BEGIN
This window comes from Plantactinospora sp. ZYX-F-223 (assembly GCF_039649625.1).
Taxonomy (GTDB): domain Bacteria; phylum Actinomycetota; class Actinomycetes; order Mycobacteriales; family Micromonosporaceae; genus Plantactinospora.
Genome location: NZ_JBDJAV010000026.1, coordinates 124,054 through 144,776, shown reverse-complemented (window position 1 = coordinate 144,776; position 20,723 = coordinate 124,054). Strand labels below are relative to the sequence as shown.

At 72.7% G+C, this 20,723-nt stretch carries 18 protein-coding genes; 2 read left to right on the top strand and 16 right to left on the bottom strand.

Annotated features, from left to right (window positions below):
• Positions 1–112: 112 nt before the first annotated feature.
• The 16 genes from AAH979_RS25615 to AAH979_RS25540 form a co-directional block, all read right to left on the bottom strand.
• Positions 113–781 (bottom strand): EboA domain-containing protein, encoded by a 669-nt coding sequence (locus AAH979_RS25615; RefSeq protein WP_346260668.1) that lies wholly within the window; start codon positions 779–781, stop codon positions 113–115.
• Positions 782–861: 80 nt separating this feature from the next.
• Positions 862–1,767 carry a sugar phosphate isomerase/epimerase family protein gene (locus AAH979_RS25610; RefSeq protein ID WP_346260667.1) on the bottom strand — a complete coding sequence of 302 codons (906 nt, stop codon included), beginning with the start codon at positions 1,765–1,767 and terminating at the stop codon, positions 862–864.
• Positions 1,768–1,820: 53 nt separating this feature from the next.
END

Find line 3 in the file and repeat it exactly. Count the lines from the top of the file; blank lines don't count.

Genome location: NZ_JBDJAV010000026.1, coordinates 124,054 through 144,776, shown reverse-complemented (window position 1 = coordinate 144,776; position 20,723 = coordinate 124,054). Strand labels below are relative to the sequence as shown.